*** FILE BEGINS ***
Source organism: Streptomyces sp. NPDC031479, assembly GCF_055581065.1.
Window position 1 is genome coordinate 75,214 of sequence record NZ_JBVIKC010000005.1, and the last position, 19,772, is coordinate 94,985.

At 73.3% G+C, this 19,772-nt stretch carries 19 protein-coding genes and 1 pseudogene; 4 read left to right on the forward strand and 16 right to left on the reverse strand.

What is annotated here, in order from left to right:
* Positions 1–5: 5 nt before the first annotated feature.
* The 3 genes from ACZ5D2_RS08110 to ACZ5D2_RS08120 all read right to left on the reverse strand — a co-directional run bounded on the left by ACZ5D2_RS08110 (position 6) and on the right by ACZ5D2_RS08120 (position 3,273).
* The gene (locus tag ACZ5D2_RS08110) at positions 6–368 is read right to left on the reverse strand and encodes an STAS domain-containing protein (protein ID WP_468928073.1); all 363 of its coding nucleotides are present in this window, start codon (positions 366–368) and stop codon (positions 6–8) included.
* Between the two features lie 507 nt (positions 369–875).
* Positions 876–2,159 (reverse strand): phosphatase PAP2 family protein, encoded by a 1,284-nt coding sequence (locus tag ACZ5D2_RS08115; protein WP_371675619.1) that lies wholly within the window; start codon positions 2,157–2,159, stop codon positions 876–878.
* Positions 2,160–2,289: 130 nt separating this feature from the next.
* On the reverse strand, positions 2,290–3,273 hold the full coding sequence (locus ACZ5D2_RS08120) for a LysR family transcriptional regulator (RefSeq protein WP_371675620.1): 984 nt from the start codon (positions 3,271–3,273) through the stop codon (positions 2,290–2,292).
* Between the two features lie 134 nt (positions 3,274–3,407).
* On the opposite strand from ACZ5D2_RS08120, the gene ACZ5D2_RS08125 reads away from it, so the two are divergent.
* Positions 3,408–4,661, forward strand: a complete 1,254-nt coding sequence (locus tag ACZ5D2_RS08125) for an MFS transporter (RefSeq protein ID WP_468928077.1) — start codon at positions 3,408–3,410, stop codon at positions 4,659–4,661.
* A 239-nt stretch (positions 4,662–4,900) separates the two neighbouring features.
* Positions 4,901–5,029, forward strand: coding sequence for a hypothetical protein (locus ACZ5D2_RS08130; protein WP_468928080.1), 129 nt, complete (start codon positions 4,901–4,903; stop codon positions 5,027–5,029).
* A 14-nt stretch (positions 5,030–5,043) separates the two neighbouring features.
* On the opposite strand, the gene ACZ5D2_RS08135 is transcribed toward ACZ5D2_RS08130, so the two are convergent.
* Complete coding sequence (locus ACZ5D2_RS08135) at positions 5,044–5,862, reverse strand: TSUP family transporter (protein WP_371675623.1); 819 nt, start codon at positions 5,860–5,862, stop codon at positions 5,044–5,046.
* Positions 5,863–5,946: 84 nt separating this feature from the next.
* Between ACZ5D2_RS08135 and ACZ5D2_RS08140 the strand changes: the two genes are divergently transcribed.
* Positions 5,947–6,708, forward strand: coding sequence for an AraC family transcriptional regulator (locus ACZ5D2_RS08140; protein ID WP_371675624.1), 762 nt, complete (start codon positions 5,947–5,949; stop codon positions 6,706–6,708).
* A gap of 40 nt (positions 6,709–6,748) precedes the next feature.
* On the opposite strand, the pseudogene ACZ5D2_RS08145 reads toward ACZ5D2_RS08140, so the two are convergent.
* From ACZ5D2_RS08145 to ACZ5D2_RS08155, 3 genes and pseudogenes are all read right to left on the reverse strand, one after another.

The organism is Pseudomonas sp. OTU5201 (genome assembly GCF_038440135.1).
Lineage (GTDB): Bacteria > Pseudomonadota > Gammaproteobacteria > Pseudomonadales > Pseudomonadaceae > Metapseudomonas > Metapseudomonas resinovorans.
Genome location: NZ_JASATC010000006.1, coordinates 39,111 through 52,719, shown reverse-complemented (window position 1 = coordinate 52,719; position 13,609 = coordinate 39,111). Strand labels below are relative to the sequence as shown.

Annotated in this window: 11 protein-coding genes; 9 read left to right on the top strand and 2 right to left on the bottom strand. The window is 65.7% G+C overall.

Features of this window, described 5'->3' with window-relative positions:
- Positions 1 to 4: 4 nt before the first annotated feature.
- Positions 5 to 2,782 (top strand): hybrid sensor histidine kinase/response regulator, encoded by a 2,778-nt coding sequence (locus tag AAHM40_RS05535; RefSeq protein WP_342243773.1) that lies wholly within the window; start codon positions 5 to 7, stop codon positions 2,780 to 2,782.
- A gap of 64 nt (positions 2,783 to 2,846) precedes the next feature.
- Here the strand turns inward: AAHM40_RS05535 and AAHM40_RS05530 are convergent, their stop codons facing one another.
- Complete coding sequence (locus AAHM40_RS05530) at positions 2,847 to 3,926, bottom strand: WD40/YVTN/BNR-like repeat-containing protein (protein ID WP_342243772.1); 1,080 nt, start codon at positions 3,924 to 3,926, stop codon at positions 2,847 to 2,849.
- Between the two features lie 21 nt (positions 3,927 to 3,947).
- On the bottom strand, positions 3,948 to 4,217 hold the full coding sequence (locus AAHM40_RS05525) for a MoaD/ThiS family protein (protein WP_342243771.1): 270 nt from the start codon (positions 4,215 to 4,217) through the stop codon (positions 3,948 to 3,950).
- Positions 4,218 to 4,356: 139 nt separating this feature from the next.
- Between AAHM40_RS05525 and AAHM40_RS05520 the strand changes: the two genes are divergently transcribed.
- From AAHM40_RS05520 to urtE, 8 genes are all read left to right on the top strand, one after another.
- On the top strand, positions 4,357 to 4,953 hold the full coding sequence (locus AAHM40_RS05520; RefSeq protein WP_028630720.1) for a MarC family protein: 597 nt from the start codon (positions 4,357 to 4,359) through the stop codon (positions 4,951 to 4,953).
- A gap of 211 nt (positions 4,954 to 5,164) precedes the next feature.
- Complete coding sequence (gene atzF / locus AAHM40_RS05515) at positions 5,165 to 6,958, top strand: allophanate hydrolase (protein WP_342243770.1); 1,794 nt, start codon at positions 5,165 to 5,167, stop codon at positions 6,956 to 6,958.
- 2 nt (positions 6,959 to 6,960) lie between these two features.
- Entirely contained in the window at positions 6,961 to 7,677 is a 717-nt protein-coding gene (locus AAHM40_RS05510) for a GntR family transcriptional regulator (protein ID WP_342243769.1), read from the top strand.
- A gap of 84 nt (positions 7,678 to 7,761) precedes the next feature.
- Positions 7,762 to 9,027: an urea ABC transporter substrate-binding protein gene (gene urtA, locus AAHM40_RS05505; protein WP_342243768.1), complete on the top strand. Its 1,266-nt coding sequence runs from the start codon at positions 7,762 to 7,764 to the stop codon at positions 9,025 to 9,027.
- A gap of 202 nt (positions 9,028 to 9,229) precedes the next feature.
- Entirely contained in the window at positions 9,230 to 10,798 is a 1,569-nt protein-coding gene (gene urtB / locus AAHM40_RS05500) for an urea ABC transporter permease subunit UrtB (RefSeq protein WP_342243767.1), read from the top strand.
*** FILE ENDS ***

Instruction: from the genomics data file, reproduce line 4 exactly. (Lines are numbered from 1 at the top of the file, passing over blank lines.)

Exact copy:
What is annotated here, in order from left to right: